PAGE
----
Court orders hearing in Slover case to consider new evidence
An appellate court has ordered a hearing to consider potential new evidence in the case of murder victim Karyn Slover, whose ex-husband and former in-laws are in prison for the killing.
A Macon County jury in 2002 convicted Michael Slover Jr., 38, and his parents, Michael Slover Sr., 61, and Jeanette Slover, 60, of murdering Karyn Slover, 23, in 1996. The three, all Decatur residents, each were sentenced to 60 years in prison.
However, students involved with the Downstate Illinois Innocence Project at the University of Illinois at Springfield developed evidence for a post-conviction petition that claims a key witness presented misleading trial testimony about a car’s tinted windows.
The petition says David Swann, who was Karyn Slover’s boyfriend at the time of her disappearance, misled the jury when he described his car — the one she was last seen driving — as having clear, rather than tinted, windows.
A Macon County court had dismissed the petition without a hearing. The 4th District Appellate Court opinion Wednesday means one hearing must be held to determine whether the petition should proceed to a second hearing on its merits.
The appellate court said the Macon County judge did not give enough weight to the possibility that the evidence might have changed the outcome of the trial and to whether it could have been discovered sooner.
Karyn Slover disappeared after leaving work in the advertising department of the Decatur Herald and Review just after 5 p.m. on Sept. 27, 1996. Her dismembered body, in gray garbage bags sealed with duct tape, was found washed ashore at Lake Shelbyville two days later.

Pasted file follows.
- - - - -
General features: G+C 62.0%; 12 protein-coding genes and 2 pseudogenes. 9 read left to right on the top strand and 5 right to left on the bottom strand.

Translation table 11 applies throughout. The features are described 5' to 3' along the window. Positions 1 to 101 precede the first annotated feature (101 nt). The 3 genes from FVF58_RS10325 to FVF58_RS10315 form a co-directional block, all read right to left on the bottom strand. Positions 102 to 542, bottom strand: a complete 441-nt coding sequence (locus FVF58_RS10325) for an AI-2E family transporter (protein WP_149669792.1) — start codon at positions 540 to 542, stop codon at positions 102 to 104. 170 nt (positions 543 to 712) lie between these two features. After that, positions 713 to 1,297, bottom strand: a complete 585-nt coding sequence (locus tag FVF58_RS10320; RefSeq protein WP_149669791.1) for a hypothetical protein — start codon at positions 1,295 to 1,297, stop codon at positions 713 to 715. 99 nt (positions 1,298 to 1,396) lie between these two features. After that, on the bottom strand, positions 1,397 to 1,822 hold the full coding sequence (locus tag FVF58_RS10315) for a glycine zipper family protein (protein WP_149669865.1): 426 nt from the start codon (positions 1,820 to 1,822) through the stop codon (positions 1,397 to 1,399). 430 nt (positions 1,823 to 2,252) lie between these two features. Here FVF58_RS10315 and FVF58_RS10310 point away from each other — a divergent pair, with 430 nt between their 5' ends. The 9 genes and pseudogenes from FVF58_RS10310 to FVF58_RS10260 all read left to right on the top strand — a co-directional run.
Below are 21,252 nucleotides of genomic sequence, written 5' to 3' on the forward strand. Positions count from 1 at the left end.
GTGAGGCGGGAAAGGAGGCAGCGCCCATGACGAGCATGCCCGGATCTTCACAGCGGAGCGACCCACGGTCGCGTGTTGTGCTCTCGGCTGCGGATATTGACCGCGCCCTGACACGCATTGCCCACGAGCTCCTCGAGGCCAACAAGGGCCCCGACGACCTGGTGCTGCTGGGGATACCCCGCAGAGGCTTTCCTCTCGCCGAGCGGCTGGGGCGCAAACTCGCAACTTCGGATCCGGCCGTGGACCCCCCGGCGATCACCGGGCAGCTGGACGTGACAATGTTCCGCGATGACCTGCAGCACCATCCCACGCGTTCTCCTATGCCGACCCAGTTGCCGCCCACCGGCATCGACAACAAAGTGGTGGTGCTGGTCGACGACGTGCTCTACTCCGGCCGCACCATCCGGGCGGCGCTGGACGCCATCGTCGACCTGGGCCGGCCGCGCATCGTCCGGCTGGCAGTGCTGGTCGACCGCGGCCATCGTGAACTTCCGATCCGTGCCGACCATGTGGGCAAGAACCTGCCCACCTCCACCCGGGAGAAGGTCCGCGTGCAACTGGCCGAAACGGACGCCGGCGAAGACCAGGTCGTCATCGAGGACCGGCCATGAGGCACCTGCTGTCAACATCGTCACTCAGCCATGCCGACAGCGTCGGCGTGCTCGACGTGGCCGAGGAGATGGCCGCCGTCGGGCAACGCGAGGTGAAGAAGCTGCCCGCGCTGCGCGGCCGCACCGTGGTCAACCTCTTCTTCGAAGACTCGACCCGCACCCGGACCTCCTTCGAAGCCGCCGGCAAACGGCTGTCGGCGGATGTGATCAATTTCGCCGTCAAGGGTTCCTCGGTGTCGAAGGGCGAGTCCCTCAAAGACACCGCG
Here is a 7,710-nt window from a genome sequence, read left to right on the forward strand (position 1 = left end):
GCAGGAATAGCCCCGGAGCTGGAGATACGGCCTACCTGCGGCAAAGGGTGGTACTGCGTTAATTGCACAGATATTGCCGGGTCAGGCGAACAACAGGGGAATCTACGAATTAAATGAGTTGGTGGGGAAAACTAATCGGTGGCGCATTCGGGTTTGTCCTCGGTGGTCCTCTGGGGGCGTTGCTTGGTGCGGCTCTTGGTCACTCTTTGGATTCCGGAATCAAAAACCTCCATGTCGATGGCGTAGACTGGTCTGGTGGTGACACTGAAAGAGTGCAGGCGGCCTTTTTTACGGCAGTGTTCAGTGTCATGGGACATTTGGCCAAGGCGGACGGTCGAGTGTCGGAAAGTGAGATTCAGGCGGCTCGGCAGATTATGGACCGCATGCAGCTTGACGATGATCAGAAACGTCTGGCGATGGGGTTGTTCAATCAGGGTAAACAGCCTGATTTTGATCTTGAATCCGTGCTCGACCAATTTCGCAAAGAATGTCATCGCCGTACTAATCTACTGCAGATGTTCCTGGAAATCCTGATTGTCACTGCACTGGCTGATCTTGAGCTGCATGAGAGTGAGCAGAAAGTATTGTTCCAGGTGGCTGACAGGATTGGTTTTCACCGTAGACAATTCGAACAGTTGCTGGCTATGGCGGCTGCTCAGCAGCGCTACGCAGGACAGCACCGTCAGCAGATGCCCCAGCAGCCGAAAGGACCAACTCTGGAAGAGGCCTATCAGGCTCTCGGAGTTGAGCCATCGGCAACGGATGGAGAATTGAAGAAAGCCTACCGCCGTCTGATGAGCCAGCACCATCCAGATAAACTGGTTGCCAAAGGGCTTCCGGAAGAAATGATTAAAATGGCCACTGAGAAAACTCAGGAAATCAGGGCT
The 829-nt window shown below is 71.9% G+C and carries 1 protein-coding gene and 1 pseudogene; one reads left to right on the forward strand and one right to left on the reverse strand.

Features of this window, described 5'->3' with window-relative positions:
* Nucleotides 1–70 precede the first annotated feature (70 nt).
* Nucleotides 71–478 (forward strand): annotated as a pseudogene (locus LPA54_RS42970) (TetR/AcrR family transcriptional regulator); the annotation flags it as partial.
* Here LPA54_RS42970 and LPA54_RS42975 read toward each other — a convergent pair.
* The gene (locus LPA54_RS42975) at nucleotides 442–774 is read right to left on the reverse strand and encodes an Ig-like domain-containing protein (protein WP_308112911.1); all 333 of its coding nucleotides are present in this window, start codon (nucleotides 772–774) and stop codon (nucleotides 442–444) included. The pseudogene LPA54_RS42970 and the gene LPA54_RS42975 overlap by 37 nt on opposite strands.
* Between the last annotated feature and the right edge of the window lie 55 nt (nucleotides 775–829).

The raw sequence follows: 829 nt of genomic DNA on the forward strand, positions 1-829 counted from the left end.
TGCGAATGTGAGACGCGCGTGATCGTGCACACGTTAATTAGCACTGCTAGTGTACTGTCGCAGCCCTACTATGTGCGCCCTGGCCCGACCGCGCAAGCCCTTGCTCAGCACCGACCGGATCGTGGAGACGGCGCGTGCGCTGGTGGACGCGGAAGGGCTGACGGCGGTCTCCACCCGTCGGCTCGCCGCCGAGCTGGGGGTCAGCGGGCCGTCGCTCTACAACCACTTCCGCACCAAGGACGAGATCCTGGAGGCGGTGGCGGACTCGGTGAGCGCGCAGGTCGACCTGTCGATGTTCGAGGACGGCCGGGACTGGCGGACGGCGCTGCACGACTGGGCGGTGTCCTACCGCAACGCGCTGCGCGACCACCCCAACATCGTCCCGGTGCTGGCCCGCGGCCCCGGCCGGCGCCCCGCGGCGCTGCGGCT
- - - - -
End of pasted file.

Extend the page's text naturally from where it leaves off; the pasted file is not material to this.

Macon County State’s Attorney Jack Ahola, who prosecuted the Slover case, said Thursday he couldn’t comment on the petition, but added that there should be “lots of court proceedings here in the next few months.”
Attorneys will have to be appointed for the Slovers before any hearing can be held.
A school bus driver who testified for the defense said she saw the car Karyn Slover had been driving headed east on Illinois 105 between Cerro Gordo and Bement at 5:25 p.m., shortly after Slover left work. The bus driver said the car had tinted windows.
Prosecutors’ theory of the case was that Slover drove directly after work to Mount Zion, 20 miles south of where the bus driver said she saw the car, to pick up her son, Kolten, who was being watched by Jeannette Slover.
Swann testified that his car did not have tinted windows, and the Slovers say his testimony discredited that of the bus driver.
Mark Camper, a student in the Wrongful Convictions class taught by John Hanlon during the spring 2005 semester at UIS, obtained evidence from S&K Pontiac GMC in Springfield that the car in question had factory-tinted windows.
“If the jury had believed the testimony of the school bus driver, I’m convinced they would have found the Slovers not guilty,” Camper said. “Her testimony proves Karyn Slover didn’t go to Mount Zion after leaving work. She was driving in the opposite direction.”
John McCarthy of the state appellate defender’s office represented the Slovers in their petition.
The convictions were previously upheld by the 4th District Appellate Court.
Chris Dettro can be reached at (217) 788-1510.